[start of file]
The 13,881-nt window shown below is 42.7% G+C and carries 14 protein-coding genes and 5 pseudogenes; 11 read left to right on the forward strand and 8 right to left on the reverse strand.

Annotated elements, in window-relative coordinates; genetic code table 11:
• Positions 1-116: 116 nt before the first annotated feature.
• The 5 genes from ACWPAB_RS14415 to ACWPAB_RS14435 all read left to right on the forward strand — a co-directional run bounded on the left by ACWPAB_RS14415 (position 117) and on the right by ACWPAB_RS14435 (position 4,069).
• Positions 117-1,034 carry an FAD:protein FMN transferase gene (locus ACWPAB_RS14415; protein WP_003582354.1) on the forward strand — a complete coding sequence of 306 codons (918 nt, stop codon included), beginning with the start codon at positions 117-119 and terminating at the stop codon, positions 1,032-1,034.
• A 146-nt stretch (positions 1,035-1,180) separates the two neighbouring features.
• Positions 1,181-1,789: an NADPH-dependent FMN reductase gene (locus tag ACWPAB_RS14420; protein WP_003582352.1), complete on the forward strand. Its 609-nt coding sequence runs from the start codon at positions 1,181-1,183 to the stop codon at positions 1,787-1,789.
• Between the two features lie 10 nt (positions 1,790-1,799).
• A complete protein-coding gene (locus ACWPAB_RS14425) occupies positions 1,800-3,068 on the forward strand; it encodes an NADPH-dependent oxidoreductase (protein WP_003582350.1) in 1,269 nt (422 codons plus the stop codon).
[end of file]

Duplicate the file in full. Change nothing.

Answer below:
The 13,881-nt window shown below is 42.7% G+C and carries 14 protein-coding genes and 5 pseudogenes; 11 read left to right on the forward strand and 8 right to left on the reverse strand.

Annotated elements, in window-relative coordinates; genetic code table 11:
• Positions 1-116: 116 nt before the first annotated feature.
• The 5 genes from ACWPAB_RS14415 to ACWPAB_RS14435 all read left to right on the forward strand — a co-directional run bounded on the left by ACWPAB_RS14415 (position 117) and on the right by ACWPAB_RS14435 (position 4,069).
• Positions 117-1,034 carry an FAD:protein FMN transferase gene (locus ACWPAB_RS14415; protein WP_003582354.1) on the forward strand — a complete coding sequence of 306 codons (918 nt, stop codon included), beginning with the start codon at positions 117-119 and terminating at the stop codon, positions 1,032-1,034.
• A 146-nt stretch (positions 1,035-1,180) separates the two neighbouring features.
• Positions 1,181-1,789: an NADPH-dependent FMN reductase gene (locus tag ACWPAB_RS14420; protein WP_003582352.1), complete on the forward strand. Its 609-nt coding sequence runs from the start codon at positions 1,181-1,183 to the stop codon at positions 1,787-1,789.
• Between the two features lie 10 nt (positions 1,790-1,799).
• A complete protein-coding gene (locus ACWPAB_RS14425) occupies positions 1,800-3,068 on the forward strand; it encodes an NADPH-dependent oxidoreductase (protein WP_003582350.1) in 1,269 nt (422 codons plus the stop codon).